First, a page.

3 Day Mt. Bike Adventure. Part 3: Chiang Mai to Chiang Rai.

Had an incredible day of delightful single track through the forest and miles of dirt roads through remote countryside. It was topped off with the Chiang Dao Cave  and ruins exploration and by my best meal yet here in Thailand at a local open air restaurant near the cave. The tumeric chicken dish on the right was an outstanding flavor feast!

 

After our afternoon ride, we closed the day in comfort and beautiful surroundings at the rustic mt. biker’s haven, Padeng Lodge.

 

Back on the bikes at 8 am the next morning with more wonderful single track and back roads to explore. I had to make a pit stop along the way and that’s when we discovered this delightful coffee shop/ vineyard/farm – something you might expect to see in New Zealand.

Midday, we stopped for lunch in bustling Fang at a Muslim noodle shop.

 

While I have a thing for the name Fang, I wasn’t crazy about it. Of course, this dose of civilization was a bit of a shock to my system after all the remote countryside we’d traversed by bike and following my Karen Hill Tribe trek earlier in the week. Thankfully,  it was only a matter of minutes before we were on back roads again, passing scenic mango, garlic, eggplant and rice plantations along the way.

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After roasting on the bike for the better part of the day, I was quite happy to roll into Thaton, a small riverside village with lots of charm where’d I’d staying the night on a hotel with AC. To be continued…

Spokane Quickie

First impressions: Fantastic fall foliage, clean, bike-friendly city, easy to navigate, nice parks, incredible vistas, great centennial trail, rainy.

Arrived at the small airport at noon, rented a car, and headed directly to Spoke ‘N Sport. Pete set us up on a couple hybrids for our quick tour of Spokane. Just a half hour after landing, we’re pedaling through Riverfront Park, meandering by Gonzaga University where the fall’s display was in its full glory.

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Despite the brisk, wet weather, there were many runners (one stud without a shirt), bikers, and skateboarders about. In addition to nature’s displays, the city also features many outdoor art sculptures.

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Monroe Street Bridge, built in 1911

A little history:

Built in 1911, the 896 foot Monroe Street Bridge spans the Spokane River, which flows at 7,946 cubic feet per second here. The Spokane River is a tributary of the Columbia River, approximately 111 miles long, in northern Idaho and eastern Washington. At one time, Spokane was internationally known for its fishing, including Chinook, steelhead and coho salmon and, above the falls, a huge population of cutthroat trout. Sadly, those days are long gone.The Little Falls Dam, built in 1911 had only had a rudimentary fish ladder and the Long Lake Dam built in 1915 didn’t have one at all. In 1939, the Grand Coulee Dam blocked the Columbia, which sealed the salmon off from the entire Spokane River and thus destroyed a dietary staple and way of life of the Spokane Indians and many other tribe’s.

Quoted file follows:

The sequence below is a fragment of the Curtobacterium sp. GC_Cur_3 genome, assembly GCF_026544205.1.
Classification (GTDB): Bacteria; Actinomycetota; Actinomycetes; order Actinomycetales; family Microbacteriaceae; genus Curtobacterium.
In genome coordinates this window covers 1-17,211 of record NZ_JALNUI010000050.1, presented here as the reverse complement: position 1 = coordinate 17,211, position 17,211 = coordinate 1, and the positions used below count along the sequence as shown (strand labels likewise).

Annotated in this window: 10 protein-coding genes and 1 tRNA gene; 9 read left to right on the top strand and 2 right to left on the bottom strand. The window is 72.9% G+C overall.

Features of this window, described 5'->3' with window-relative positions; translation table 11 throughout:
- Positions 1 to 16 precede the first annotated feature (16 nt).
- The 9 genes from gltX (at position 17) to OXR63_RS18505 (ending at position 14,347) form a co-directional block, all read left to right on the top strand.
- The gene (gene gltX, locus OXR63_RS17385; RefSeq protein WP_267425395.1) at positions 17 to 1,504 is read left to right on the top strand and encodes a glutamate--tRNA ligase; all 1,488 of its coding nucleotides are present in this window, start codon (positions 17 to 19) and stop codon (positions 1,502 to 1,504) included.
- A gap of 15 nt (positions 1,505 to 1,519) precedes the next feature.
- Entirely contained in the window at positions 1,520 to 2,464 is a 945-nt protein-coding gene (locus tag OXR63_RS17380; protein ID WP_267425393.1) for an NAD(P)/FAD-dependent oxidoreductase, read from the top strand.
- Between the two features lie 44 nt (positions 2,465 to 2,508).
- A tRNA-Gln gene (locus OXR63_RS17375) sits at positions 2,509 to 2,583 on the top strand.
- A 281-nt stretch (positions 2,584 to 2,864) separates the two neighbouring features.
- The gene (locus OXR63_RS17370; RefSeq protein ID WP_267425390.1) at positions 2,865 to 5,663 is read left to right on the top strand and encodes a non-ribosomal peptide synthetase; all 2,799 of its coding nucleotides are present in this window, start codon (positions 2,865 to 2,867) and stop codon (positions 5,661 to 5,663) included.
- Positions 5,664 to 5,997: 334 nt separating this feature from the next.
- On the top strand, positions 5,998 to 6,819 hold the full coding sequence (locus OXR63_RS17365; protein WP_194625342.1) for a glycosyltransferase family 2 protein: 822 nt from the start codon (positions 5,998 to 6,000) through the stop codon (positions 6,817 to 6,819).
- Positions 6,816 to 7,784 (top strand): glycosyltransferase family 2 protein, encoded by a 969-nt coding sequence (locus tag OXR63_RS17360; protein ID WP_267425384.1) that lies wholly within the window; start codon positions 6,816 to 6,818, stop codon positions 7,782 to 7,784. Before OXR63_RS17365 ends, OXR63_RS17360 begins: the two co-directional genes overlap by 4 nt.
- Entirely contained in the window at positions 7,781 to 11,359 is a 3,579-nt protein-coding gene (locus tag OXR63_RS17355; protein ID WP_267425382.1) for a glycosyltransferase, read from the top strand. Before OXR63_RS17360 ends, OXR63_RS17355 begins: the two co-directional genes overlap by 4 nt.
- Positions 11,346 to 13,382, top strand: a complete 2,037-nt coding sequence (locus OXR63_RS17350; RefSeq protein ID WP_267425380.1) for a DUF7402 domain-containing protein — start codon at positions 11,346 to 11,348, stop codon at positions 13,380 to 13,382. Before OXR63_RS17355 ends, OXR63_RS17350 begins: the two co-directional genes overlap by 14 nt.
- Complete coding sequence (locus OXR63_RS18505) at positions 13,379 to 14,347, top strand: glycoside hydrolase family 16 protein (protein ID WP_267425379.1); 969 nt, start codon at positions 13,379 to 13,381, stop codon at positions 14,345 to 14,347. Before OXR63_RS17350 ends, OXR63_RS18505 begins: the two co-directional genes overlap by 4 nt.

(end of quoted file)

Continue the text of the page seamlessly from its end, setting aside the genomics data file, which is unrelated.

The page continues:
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Another lovely view of the Spokane River from the Riverfront Park bike trail

We managed to get in some great views of Spokane Falls, Riverfront Park and cruise an upscale neighborhood on Summit Road before the rain became more insistent.

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Moose sighting along Spokane’s Riverfront Park Bike Trail

Very enjoyable afternoon spent in Spokane. Would like to return and explore some more and do the Centennial bike trail to Coeur d’alene and back.

Coeur d’alene was next on the agenda, but the overly-manicured waterfront park, upscale shops and restaurants didn’t appeal in the pouring rain. We kept driving and happened upon the charming gem of Sandpoint, Idaho, where we spent the night.

Day 2 No guts, no glory.

I resigned my corporate position last Friday. Today is Tuesday, Day 2 of not “working for the man” as they say. I’m taking the plunge, much as I did into a couple of refreshing alpine lakes last month on a hiking trip in Mammoth.

Day 1 was quiet, I spent hours on internet researching various destinations, following my mind’s whims across the globe and closer to home. Montana has always called to me and I’ve heard great things about Idaho so perhaps I’ll start with a trip there before the weather changes too drastically…

Today, I had the luxury of swimming with the Master’s group during the lunch hour and enjoyed a post workout Jacuzzi. (Normally, I would be with the morning crew at 5:45 AM,  forgoing the Jacuzzi, and with the masses on the freeway fighting traffic by 7:20.) Enjoying my improved quality of life already. I spent the afternoon getting this site up and running. Definitely a work in progress, but I’ve made progress and hey, it’s only Day 2.

Do you have a day 2 in your future? Share it with us.